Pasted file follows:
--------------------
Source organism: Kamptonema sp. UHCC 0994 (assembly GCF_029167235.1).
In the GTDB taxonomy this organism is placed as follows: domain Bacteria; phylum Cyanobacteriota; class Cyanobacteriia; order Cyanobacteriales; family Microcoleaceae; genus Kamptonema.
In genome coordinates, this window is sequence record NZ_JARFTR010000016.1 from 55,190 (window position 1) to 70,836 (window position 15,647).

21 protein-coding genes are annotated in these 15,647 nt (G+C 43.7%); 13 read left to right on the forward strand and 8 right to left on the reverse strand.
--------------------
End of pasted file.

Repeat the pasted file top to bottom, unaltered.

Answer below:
Source organism: Kamptonema sp. UHCC 0994 (assembly GCF_029167235.1).
In the GTDB taxonomy this organism is placed as follows: domain Bacteria; phylum Cyanobacteriota; class Cyanobacteriia; order Cyanobacteriales; family Microcoleaceae; genus Kamptonema.
In genome coordinates, this window is sequence record NZ_JARFTR010000016.1 from 55,190 (window position 1) to 70,836 (window position 15,647).

21 protein-coding genes are annotated in these 15,647 nt (G+C 43.7%); 13 read left to right on the forward strand and 8 right to left on the reverse strand.